Funding for this publication was supported by grants from the National Institutes of Health (NIH/NCRR/OD UCSF-CTSI Grant No. KL2 RR024130), Washington, DC, and from the Amos Medical Faculty Development Award of the Robert Wood Johnson Foundation (Grant No. RWJF-63524), Princeton, New Jersey, United States of America, to Dr Allison Bryant. Dr Aaron Caughey is supported by the Robert Wood Johnson Foundation as a Physician Faculty Scholar (Grant No. RWJF-61535), Princeton, New Jersey, United States of America.
Racial and Ethnic Differences in Indication for Primary Cesarean Delivery at Term: Experience at One U.S. Institution
Article first published online: 17 MAY 2012
© 2012, Copyright the Authors Journal compilation © 2012, Wiley Periodicals, Inc
Volume 39, Issue 2, pages 128–134, June 2012
How to Cite
Washington, S., Caughey, A. B., Cheng, Y. W. and Bryant, A. S. (2012), Racial and Ethnic Differences in Indication for Primary Cesarean Delivery at Term: Experience at One U.S. Institution. Birth, 39: 128–134. doi: 10.1111/j.1523-536X.2012.00530.x
- Issue published online: 30 MAY 2012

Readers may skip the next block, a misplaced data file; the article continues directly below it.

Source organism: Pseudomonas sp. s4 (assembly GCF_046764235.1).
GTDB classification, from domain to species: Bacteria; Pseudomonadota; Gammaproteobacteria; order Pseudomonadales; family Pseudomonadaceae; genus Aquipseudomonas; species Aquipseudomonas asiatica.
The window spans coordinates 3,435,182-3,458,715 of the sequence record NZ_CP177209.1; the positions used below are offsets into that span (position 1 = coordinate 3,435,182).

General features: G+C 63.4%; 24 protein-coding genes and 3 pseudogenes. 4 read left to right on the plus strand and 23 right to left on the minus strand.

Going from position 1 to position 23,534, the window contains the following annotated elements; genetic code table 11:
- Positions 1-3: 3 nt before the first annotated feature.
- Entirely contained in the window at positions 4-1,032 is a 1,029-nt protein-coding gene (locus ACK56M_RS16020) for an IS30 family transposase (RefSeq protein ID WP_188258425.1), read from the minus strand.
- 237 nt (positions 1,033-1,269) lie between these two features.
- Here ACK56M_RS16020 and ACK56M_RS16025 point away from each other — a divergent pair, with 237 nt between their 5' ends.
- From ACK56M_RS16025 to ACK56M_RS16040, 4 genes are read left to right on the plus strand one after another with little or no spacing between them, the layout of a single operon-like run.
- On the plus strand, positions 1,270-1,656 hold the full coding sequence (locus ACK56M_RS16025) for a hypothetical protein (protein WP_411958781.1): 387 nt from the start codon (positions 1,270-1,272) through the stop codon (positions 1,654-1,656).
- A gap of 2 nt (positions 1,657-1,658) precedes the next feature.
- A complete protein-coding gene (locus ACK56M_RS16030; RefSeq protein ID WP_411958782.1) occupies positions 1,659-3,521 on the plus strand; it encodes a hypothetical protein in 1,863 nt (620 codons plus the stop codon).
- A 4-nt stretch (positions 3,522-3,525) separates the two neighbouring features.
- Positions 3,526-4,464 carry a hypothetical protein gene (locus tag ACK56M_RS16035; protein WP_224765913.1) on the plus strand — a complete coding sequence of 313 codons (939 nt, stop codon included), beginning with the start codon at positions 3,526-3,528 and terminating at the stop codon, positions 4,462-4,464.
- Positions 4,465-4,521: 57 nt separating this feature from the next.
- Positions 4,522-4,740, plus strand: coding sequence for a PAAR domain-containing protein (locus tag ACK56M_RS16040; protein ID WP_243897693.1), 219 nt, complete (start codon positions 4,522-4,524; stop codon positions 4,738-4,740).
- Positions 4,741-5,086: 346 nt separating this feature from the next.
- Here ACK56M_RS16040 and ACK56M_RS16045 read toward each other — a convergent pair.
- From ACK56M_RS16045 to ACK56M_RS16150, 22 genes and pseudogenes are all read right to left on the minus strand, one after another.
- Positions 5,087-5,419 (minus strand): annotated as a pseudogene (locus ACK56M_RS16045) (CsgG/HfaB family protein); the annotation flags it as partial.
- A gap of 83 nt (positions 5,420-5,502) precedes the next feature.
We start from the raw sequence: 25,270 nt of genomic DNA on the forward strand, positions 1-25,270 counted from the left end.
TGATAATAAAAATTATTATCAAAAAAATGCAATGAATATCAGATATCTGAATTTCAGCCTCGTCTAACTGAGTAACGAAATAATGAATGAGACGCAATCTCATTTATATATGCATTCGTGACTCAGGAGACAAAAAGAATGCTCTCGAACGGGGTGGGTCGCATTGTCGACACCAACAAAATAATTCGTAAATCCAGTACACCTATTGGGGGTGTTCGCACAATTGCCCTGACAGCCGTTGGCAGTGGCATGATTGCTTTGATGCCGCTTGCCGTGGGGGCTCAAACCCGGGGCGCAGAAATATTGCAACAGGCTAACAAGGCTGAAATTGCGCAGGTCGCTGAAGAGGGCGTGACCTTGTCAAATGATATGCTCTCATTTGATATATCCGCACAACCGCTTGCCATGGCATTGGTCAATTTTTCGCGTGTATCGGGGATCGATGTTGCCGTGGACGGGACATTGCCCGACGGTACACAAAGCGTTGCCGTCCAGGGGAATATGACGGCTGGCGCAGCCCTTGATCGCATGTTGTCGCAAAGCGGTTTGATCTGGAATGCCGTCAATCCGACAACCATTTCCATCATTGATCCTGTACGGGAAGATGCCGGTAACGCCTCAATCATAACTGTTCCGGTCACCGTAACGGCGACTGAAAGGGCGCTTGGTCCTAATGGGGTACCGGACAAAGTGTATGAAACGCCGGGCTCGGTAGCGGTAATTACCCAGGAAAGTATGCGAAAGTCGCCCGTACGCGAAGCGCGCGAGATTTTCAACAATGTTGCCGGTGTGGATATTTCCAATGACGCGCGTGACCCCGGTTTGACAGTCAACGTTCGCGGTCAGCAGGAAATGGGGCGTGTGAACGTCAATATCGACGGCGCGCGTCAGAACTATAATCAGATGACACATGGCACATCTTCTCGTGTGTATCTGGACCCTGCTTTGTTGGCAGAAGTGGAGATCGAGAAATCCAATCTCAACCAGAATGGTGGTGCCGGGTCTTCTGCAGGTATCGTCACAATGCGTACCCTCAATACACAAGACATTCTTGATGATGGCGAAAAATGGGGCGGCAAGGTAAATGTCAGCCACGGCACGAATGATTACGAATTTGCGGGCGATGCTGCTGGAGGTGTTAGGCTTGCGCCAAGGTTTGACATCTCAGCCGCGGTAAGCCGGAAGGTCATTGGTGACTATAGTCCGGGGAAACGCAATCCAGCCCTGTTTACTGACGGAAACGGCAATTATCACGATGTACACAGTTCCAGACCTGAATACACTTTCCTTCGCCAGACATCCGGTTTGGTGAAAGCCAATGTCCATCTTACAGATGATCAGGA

- Article first published online: 17 MAY 2012
- Manuscript Accepted: 22 SEP 2011
- cesarean delivery;
- race and ethnicity
Black and Latina women in the United States are known to undergo cesarean delivery at a higher rate than other women. We sought to explore the role of medical indications for cesarean delivery as a potential explanation for these differences.
A retrospective cohort study was conducted of 11,034 primiparas delivering at term at the University of California, San Francisco, between 1990 and 2008. We used multivariable analyses to evaluate racial and ethnic differences in risks of, and indications for, cesarean delivery.
The overall rate of cesarean delivery in our cohort was 21.9 percent. Black and Latina women were at significantly higher odds of undergoing cesarean delivery than white women (adjusted odds ratio or AOR: 1.54; 95% CI: 1.30, 1.83, and 1.21; 95% CI: 1.03, 1.43, respectively). Black women were at significantly higher odds of undergoing cesarean delivery for nonreassuring fetal heart tracings than white women (AOR: 2.19; 95% CI: 1.55, 3.09), and black women (AOR: 1.55; 95% CI: 1.21, 1.98), Latina women (AOR: 1.48; 95% CI: 1.19, 1.85), and Asian women (AOR: 1.47; 95% CI: 1.22, 1.85) were at significantly higher odds of undergoing cesarean delivery for failure to progress. Black, Latina, and Asian women were at significantly lower odds of undergoing cesarean delivery for malpresentation than white women (AOR: 0.56; 95% CI: 0.34, 0.89, 0.66; 95% CI: 0.44, 0.98, and 0.55; 95% CI: 0.40, 0.76, respectively).
Racial and ethnic differences exist in specific indications for cesarean delivery among primiparas. Clarifying the possible reasons for increased cesareans for nonreassuring fetal heart tracing in black women, in particular, may help to decrease excess cesarean deliveries in this racial and ethnic group. (BIRTH 39:2 June 2012)